Senate Commerce, Science and Transportation Chairman John Thune is including additional transportation-related bills in the Federal Aviation Administration reauthorization, he said in a Wednesday interview.
In an effort to broaden the appeal of a four-year FAA authorization bill, he was including other committee-approved bills to authorize the Transportation Security Administration and the National Transportation Safety Board. The move is also an effort to clear as much of the committee’s business as possible when an opportunity for floor time arises, he said.
“This may be our one shot at actually moving a major piece of legislation and we’ve got a lot of stuff hanging out there that needs to get done,” Thune said. “Some [committee members] are interested in the FAA on its own, but others care about TSA issues and NTSB issues and I think it also helps attract a broader bipartisan coalition to help get it done.”
The TSA bill, also sponsored by Thune, would authorize the agency through 2020, codify its 2002 transfer from the Department of Transportation to the Department of Homeland Security and establish a five-year term for the TSA administrator. The law that created the agency in 2001 also set a five-year term.
The NTSB bill would authorize $567 million for the board through fiscal 2023. The bill would require the board to create a multimodal accident database management system within one year to improve quality and selection of accident investigations and be able to provide historical records and secure storage.
Thune told reporters on Tuesday that his and ranking Democrat Bill Nelson’s staffs were working to narrow about 100 amendments to the bill, roughly split between Democrats and Republicans. The goal is to limit the total number of amendments to allow a time agreement to limit floor consideration to “a couple of days,” he said.
A Thune aide said Wednesday an amendment list could be ready by week’s end. The current FAA authorization expires at the end of September.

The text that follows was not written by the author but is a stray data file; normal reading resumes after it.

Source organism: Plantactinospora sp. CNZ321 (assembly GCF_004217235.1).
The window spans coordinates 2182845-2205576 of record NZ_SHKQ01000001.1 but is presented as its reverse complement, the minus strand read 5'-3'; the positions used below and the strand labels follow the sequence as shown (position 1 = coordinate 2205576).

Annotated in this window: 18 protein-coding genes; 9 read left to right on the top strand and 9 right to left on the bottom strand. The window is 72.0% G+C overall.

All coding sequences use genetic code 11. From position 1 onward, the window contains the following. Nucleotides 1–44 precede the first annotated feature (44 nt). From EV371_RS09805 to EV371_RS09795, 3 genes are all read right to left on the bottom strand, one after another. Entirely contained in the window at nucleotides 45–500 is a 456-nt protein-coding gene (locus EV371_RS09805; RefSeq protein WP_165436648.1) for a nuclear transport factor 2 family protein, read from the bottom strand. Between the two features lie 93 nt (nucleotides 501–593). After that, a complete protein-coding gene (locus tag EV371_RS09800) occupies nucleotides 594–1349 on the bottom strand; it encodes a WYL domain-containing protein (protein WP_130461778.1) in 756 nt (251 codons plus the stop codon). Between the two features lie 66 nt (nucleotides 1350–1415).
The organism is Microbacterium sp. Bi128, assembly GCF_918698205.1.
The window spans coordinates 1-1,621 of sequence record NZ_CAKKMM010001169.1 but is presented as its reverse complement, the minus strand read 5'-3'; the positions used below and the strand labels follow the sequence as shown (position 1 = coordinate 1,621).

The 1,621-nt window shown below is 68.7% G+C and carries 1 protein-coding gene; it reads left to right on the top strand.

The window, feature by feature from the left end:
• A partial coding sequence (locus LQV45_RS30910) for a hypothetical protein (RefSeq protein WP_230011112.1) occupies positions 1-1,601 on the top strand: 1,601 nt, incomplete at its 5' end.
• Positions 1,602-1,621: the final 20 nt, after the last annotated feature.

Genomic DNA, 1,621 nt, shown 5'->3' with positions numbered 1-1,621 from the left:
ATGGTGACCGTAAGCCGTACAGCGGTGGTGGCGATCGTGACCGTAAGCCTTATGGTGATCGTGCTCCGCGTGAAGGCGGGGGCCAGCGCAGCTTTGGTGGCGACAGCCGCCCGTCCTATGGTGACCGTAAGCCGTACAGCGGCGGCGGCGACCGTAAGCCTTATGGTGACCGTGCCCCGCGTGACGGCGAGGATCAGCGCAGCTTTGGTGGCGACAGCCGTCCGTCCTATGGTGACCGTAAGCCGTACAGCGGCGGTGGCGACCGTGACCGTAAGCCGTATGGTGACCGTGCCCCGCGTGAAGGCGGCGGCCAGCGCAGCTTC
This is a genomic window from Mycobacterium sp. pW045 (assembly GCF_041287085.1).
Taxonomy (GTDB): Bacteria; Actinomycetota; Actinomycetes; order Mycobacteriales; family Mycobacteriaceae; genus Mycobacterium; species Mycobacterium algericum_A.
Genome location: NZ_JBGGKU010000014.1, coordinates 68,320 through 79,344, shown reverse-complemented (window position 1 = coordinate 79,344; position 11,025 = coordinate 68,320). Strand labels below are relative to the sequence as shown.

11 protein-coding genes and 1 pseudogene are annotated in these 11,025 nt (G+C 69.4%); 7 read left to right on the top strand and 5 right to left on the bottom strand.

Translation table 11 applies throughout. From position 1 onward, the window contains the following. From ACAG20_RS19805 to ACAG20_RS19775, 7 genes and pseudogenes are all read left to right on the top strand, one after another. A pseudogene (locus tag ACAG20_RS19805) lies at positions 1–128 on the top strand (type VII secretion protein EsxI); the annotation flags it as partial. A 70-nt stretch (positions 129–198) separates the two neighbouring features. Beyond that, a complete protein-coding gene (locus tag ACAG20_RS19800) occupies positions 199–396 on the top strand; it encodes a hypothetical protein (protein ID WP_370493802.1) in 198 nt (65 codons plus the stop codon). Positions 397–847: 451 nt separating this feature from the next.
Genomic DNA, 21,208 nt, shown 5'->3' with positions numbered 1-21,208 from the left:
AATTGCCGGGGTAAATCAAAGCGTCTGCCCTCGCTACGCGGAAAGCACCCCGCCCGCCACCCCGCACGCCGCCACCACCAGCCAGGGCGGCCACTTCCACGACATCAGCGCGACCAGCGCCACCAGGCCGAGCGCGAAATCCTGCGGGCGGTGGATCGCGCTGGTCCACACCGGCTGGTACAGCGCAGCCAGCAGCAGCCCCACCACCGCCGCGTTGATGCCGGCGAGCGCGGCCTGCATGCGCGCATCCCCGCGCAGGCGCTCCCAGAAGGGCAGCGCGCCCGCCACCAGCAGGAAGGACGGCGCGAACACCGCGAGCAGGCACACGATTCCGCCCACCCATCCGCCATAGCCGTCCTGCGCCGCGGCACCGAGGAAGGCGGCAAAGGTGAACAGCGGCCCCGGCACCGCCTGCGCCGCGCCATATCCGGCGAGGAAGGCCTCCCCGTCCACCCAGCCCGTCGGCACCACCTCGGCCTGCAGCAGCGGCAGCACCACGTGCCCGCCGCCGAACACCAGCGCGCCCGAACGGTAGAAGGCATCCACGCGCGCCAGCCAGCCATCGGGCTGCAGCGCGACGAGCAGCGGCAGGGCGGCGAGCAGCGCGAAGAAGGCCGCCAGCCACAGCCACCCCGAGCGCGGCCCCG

Thune also said Wednesday his bill with Michigan Democrat Gary Peters to establish a framework for federal regulation of autonomous vehicles could potentially be tacked onto the FAA bill.
Unlike the noncontroversial TSA and NTSB bills, however, the self-driving vehicle bill is opposed by some Democrats. Thune and Peters have tried this year to reach a unanimous consent agreement to pass the bill — both have said the bill would easily pass in a floor vote — but have been unable to overcome objections from senators who want additional safety protections or who are skeptical of the technology.
Some opposition may be impossible to bridge, Thune said Wednesday. Cooperation from Democratic leaders, though, could allow the bill to move forward, he said.
“It’s all going to come down to how much cooperation we can get,” he said. “There are some Democrat objections to it, but to the extent we can address the things that are fixable — some of it is basically just opposition that we’re not going to be able to address. But if we can get a broad consensus and Democrat leadership interested in allowing it to move, we’re going to try and do it.”